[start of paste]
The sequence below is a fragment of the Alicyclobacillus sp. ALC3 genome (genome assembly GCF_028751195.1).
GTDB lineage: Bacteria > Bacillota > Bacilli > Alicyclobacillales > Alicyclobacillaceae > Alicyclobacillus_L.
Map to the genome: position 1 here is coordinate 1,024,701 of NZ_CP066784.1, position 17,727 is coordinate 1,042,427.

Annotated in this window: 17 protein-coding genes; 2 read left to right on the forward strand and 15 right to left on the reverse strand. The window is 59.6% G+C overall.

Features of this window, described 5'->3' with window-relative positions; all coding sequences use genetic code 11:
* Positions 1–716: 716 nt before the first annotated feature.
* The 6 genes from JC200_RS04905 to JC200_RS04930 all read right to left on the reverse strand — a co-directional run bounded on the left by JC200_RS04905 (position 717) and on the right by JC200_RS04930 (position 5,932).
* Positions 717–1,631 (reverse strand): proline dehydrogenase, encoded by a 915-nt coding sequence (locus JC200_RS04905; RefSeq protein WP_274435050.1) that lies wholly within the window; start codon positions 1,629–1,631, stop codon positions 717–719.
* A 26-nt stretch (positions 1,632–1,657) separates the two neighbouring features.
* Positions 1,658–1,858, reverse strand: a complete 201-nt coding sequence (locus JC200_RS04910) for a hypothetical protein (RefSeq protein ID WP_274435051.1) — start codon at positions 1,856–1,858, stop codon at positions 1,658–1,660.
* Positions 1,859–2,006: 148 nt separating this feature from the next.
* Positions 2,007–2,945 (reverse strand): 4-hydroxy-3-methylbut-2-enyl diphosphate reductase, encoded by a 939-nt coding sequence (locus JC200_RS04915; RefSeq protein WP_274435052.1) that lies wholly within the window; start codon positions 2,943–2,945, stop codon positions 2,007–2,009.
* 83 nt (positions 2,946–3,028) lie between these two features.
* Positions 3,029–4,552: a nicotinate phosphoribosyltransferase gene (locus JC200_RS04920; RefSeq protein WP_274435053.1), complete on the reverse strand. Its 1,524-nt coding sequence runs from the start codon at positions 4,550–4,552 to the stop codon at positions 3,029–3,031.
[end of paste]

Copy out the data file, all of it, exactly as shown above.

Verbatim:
The sequence below is a fragment of the Alicyclobacillus sp. ALC3 genome (genome assembly GCF_028751195.1).
GTDB lineage: Bacteria > Bacillota > Bacilli > Alicyclobacillales > Alicyclobacillaceae > Alicyclobacillus_L.
Map to the genome: position 1 here is coordinate 1,024,701 of NZ_CP066784.1, position 17,727 is coordinate 1,042,427.

Annotated in this window: 17 protein-coding genes; 2 read left to right on the forward strand and 15 right to left on the reverse strand. The window is 59.6% G+C overall.

Features of this window, described 5'->3' with window-relative positions; all coding sequences use genetic code 11:
* Positions 1–716: 716 nt before the first annotated feature.
* The 6 genes from JC200_RS04905 to JC200_RS04930 all read right to left on the reverse strand — a co-directional run bounded on the left by JC200_RS04905 (position 717) and on the right by JC200_RS04930 (position 5,932).
* Positions 717–1,631 (reverse strand): proline dehydrogenase, encoded by a 915-nt coding sequence (locus JC200_RS04905; RefSeq protein WP_274435050.1) that lies wholly within the window; start codon positions 1,629–1,631, stop codon positions 717–719.
* A 26-nt stretch (positions 1,632–1,657) separates the two neighbouring features.
* Positions 1,658–1,858, reverse strand: a complete 201-nt coding sequence (locus JC200_RS04910) for a hypothetical protein (RefSeq protein ID WP_274435051.1) — start codon at positions 1,856–1,858, stop codon at positions 1,658–1,660.
* Positions 1,859–2,006: 148 nt separating this feature from the next.
* Positions 2,007–2,945 (reverse strand): 4-hydroxy-3-methylbut-2-enyl diphosphate reductase, encoded by a 939-nt coding sequence (locus JC200_RS04915; RefSeq protein WP_274435052.1) that lies wholly within the window; start codon positions 2,943–2,945, stop codon positions 2,007–2,009.
* 83 nt (positions 2,946–3,028) lie between these two features.
* Positions 3,029–4,552: a nicotinate phosphoribosyltransferase gene (locus JC200_RS04920; RefSeq protein WP_274435053.1), complete on the reverse strand. Its 1,524-nt coding sequence runs from the start codon at positions 4,550–4,552 to the stop codon at positions 3,029–3,031.